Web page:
In this week's Science, a team led by researchers at the Rockefeller University and Mount Sinai School of Medicine in New York report on the discovery that a single microRNA that is highly expressed in the brains of humans and mice is capable of controlling neuron excitability. The scientists created mice that expressed the small, non-coding RNA at different levels in their brains and found that underexpression of MiR-128 led to fatal seizures. Overexpression decreased motor activity and prevented drug-induced seizures. The findings suggest that the microRNA may be developed as a therapeutic target for severe cases of epilepsy.
Meanwhile, three groups of investigators published reviews on advances made in studying single-cell activity and function. In one, a scientist from ETH Zurich discusses recent progress profiling the metabolomes of single cells including the development of new tagging methodologies. In the second, California Institute of Technology scientists consider the challenges in understanding how regulatory sequences in our genomes control gene expression in all cells, and touch on the importance of studying transcription on a cell-by-cell basis. Finally, Harvard researchers discuss single-cell genetic circuits and their impact on cell function.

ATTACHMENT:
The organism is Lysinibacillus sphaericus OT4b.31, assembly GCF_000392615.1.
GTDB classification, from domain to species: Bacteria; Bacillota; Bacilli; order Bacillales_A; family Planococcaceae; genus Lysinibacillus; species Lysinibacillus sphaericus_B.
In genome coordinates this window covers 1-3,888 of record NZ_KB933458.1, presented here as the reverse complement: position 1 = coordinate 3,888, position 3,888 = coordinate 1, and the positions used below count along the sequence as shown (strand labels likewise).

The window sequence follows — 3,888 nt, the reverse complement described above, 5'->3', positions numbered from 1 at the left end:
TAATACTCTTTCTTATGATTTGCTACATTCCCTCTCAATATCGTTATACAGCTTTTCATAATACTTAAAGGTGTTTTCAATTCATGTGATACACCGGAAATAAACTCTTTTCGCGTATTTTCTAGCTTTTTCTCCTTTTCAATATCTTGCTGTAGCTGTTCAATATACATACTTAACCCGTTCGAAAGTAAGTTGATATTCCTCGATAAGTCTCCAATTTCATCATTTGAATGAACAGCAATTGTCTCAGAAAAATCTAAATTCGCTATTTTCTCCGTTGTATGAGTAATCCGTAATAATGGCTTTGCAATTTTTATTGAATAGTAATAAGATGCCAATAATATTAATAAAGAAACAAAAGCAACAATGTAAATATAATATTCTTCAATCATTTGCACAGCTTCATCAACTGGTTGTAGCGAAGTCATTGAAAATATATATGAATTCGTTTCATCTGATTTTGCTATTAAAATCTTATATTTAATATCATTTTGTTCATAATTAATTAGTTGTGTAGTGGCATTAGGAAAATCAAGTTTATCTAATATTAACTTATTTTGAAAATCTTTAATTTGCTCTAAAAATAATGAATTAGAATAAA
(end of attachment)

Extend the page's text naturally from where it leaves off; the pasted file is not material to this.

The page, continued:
In Science Translational Medicine, Stanford University researchers report data showing how high-throughput DNA sequencing can be used to detect signs of residual cancer in skin and blood cells from lymphoma patients. The approach proved highly sensitive to even the smallest amounts of malignant T cells and could potentially be developed as a tool for managing skin lymphoma in patients following therapeutic allogeneic hematopoietic cell transplantation.